Hess, Robyn S.

Committee Member

Athanasiou, Michelle

Committee Member

Welsh, Marilyn C.

Committee Member

Weiler, Spencer


School Psychology


University of Northern Colorado

Type of Resources


Place of Publication

Greeley (Colo.)


University of Northern Colorado

Date Created



177 pages

Digital Origin

Born digital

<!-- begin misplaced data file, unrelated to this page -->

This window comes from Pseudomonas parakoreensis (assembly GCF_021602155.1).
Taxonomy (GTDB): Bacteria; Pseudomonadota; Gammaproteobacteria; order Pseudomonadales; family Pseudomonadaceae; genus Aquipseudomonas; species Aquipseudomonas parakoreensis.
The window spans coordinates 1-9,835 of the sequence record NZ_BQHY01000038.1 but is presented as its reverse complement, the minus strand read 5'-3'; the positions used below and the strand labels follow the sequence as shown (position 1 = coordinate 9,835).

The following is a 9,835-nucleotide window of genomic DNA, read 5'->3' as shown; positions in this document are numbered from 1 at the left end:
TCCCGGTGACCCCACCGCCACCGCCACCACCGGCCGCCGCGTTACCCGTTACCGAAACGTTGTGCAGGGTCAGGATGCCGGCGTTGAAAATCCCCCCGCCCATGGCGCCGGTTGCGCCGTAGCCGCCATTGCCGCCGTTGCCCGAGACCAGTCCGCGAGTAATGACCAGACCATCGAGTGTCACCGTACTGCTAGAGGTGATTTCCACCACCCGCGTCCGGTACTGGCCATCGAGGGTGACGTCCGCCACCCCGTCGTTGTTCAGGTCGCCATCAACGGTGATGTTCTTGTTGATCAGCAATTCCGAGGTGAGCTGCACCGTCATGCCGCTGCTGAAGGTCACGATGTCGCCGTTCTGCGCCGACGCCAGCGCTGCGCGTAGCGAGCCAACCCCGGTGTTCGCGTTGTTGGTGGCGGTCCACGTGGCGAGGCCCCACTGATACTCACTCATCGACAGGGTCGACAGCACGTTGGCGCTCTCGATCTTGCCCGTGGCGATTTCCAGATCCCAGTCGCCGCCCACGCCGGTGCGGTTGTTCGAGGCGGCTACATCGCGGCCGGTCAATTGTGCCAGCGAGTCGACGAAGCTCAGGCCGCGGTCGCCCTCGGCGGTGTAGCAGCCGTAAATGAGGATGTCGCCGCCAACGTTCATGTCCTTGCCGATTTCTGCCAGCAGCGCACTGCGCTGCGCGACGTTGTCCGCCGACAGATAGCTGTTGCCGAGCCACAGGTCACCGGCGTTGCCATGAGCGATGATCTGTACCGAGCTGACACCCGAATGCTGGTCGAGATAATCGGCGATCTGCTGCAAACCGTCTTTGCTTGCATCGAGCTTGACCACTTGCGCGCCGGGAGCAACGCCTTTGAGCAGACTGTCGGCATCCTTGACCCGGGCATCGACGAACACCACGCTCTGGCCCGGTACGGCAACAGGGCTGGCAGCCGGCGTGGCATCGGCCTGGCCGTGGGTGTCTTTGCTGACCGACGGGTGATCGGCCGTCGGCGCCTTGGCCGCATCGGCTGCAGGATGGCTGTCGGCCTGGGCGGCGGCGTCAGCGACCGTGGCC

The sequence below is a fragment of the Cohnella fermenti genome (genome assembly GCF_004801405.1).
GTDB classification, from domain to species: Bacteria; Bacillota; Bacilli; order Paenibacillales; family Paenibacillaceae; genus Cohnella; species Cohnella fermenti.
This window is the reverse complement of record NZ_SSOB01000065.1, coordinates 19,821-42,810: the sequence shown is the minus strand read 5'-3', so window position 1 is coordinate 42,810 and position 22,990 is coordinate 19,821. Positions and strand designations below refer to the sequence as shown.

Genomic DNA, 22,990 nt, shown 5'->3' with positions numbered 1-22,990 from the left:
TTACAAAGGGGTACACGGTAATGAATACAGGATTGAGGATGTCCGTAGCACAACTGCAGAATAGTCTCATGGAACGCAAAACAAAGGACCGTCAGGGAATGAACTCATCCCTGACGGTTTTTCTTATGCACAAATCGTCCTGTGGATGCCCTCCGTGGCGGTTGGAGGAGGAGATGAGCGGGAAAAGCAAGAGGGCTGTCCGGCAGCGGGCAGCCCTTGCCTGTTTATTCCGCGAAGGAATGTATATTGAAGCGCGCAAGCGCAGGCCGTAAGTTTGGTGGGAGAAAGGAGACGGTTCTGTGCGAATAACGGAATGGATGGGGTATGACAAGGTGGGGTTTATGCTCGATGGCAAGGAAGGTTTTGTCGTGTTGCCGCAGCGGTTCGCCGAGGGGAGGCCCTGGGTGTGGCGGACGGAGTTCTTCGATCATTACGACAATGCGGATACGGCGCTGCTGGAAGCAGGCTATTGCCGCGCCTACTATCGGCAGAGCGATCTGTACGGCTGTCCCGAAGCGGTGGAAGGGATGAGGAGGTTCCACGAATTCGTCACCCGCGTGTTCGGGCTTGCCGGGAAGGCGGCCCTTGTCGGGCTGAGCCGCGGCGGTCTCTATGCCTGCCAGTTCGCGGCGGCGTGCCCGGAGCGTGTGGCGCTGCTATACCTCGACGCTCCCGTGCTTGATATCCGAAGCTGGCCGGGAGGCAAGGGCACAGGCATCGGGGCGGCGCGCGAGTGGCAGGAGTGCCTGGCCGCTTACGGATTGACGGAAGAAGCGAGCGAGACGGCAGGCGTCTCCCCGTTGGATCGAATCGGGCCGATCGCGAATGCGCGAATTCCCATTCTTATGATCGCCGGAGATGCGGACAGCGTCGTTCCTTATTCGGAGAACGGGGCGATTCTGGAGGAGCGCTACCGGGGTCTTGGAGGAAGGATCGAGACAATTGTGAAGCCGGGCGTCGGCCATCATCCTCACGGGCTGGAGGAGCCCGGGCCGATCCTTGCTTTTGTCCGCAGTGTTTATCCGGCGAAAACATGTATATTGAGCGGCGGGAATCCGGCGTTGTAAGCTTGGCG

This mixed methods study evaluated attitudes related to trauma-informed care among 52 general and special education teachers in an urban school district. Additionally, 11 qualitative interviews were used to explore trauma-informed care trained teachers’ experiences working with youth impacted by trauma. Compared to the non-trained group, teachers who had been trained in trauma-informed care, specifically Healthy Environments and Response to Trauma in the Schools (HEARTS), demonstrated a significantly greater understanding that experiencing trauma can lead to problematic behavior in the classroom and that these students may need additional support to learn. Trained teachers’ mean attitudes trended in the direction of more favorable viewpoints related to trauma-informed care compared to the non-trained group, except for attitudes related to Self-Efficacy. The most influential factor of teachers feeling capable to meet the demands of working with students impacted by trauma was having a personal history of trauma. Being trained in conjunction with having a personal history of trauma appeared to create more trauma-informed perspective related to on-the-job behavior, such as having empathy-focused (e.g., “it’s okay that my students are upset”), rather than control-focused attitudes. Qualitive findings revealed that teachers who had participated in the trauma-informed training were able to recognize the signs of trauma and respond to student behavior in a trauma-informed manner. Teachers responded in a variety of ways including being more mindful of their own behavior, being proactive, and taking a flexible approach to managing trauma-related behavior. Developing safe and secure relationships and creating a sense of community were vital in providing trauma-informed care. To best support their students, teachers recognized the emotional impact of working with trauma-affected students and communicated the importance of self-care and expressing gratitude. Teachers discussed the value of the training and the training team. There were clear similarities between trauma-informed care frameworks and the qualitative findings. Implications of the findings focus on implementation of trauma-informed service delivery in the schools.


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